Persistent SSH

It's time for another post. Recently I've had issues with dropping network connections or wanting to connect and keep working on the same thing from other systems. Most of you probably already know the answer. You screen.

Sounds easy enough. My issue is that I'm incredibly lazy. I don't want to SSH into the system AND start screen AND detach AND reattach. That's just asking way too much of someone like me.

Here's the very simple solution. In my ~/.bashrc file I appended this section of code.

ssh() {command ssh "$1" -Xt screen -aAdr -RR work bash}

This makes a function called SSH. Bash always uses a function over a command if the two collide. So running ssh will call this function instead of calling the command(app) /usr/bin/ssh. If you want to not use the function

but use SSH you have two options. The first option is call the function something else. Either s(), sshw(), or something_else().

Recursion can happen. The "command" command is a BASH built-in function if I recall correctly. This command breaks the function calls so it will call /usr/bin/ssh (found from $PATH) rather than ssh(). Simple enough to understand but not so easy to explain. I hope I did OK with that.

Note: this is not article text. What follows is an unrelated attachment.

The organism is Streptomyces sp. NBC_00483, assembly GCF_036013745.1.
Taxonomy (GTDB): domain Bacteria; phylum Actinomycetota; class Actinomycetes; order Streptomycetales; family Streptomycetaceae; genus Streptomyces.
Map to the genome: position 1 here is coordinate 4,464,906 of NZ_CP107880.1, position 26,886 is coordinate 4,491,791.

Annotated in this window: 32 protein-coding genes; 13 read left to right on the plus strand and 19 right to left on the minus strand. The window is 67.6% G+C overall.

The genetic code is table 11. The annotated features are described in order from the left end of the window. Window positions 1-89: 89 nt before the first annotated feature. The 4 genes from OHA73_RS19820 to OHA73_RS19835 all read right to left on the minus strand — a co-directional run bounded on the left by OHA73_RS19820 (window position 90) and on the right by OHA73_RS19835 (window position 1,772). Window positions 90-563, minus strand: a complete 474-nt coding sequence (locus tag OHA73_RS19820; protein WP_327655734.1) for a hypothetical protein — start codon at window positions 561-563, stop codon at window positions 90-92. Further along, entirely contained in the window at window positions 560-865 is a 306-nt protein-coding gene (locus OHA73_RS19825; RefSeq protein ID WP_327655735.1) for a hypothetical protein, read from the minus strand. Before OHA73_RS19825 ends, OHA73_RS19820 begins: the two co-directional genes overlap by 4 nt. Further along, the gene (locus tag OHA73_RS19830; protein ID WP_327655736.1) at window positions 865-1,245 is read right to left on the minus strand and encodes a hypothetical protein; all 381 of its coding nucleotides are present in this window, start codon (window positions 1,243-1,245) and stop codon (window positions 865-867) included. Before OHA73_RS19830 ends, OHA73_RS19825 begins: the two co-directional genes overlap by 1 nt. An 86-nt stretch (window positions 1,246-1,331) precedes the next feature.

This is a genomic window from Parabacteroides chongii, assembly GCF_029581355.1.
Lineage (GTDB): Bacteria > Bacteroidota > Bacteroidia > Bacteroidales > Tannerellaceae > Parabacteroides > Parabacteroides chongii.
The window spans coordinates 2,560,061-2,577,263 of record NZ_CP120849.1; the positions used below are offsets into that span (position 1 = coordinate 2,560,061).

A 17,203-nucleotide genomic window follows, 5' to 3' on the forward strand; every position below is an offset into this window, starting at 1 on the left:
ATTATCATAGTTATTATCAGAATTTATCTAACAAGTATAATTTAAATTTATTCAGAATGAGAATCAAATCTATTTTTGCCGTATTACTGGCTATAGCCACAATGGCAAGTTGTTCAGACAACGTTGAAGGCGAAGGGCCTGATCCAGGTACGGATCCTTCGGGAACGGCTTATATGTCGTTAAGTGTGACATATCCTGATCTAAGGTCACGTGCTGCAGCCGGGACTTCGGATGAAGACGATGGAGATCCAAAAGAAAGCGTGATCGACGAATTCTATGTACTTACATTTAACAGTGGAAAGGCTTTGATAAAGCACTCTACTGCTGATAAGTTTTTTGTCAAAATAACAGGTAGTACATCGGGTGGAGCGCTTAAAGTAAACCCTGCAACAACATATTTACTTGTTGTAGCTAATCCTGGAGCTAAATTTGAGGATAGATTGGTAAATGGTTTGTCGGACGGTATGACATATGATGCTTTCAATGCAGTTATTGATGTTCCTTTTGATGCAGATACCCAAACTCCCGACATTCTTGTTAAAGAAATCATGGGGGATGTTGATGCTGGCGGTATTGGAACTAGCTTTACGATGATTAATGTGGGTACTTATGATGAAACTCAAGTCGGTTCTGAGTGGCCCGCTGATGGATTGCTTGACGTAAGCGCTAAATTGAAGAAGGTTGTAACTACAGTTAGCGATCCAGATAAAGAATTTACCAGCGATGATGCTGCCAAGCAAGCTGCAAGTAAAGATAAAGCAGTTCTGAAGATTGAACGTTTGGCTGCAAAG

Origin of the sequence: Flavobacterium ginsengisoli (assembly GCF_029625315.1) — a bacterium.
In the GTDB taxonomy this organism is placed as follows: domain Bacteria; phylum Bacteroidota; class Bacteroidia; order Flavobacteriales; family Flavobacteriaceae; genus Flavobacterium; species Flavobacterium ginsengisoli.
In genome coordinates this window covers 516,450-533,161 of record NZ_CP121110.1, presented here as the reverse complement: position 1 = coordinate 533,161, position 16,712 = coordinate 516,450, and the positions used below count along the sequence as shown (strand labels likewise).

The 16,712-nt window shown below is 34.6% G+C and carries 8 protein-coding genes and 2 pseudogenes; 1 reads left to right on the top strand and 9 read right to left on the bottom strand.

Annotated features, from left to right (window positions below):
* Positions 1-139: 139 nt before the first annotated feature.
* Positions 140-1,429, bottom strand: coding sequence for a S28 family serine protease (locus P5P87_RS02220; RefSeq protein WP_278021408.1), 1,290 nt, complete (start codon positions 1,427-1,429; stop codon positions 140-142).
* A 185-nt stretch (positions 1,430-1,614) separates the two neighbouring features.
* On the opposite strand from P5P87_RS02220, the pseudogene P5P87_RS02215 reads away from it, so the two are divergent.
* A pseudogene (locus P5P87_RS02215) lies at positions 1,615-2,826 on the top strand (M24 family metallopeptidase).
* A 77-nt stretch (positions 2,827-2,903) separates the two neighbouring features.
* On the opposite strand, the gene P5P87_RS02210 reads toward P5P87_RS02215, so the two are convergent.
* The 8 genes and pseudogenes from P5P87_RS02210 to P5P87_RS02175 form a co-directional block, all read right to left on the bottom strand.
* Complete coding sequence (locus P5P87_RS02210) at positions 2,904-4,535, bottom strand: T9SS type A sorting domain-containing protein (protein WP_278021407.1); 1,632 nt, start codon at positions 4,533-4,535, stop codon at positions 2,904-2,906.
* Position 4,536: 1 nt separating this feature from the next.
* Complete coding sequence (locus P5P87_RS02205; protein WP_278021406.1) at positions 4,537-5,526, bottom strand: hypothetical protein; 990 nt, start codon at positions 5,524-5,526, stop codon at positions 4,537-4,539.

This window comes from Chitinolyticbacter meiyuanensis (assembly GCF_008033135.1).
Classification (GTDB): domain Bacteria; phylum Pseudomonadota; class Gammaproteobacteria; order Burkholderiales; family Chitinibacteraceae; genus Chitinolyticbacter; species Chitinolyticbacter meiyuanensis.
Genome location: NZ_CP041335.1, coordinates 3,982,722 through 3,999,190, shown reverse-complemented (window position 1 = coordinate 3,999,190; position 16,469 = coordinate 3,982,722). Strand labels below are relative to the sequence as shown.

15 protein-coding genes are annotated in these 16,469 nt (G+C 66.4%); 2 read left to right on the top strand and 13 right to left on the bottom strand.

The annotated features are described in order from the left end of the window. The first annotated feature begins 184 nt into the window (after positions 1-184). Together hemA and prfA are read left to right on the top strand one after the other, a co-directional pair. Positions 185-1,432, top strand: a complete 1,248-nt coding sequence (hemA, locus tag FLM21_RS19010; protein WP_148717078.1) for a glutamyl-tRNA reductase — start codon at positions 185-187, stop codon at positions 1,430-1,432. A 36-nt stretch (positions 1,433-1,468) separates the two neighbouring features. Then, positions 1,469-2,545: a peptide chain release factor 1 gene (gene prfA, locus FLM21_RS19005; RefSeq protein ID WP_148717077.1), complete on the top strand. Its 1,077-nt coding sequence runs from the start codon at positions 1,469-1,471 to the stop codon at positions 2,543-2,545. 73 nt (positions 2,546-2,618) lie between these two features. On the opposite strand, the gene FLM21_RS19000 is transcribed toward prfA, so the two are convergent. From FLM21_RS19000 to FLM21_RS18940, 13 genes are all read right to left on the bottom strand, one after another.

The next part of this is the $1. This is the first parameter passed to the ssh command. Example being "ssh" will insert in place of $1.

The rest of this is pretty simple. You establish the SSH connection and call screen. If screen is running an instance named work it will attach to that and boot the other connection. If the instance isn't named doesn't exist

then it gets created. Then "bash" following is just the command executed on the new instance. I have a similar command that has irssi at the end.

While writing this I was thinking about the need for using ssh to connect to another server. Maybe you want to do something entirely different. The answer is pretty simple. The function is designed so you only pass one

parameter to it. So any additional parameters means you're doing something different.

To make it simple I just came up with this function instead.

ssh() {
    if [[ "$2" == "" ]]; then
        command ssh "$1" -Xt screen -aAdr -RR work bash
        command ssh $@

If you only pass the server you're connecting to into the ssh command, it will work with screen. If you pass it with more than one parameter it just runs /usr/bin/ssh with the parameters you used.

It's so simple but putting the pieces together can be a bit of a pain the first time. I hope this will help someone else that may have a similar use case.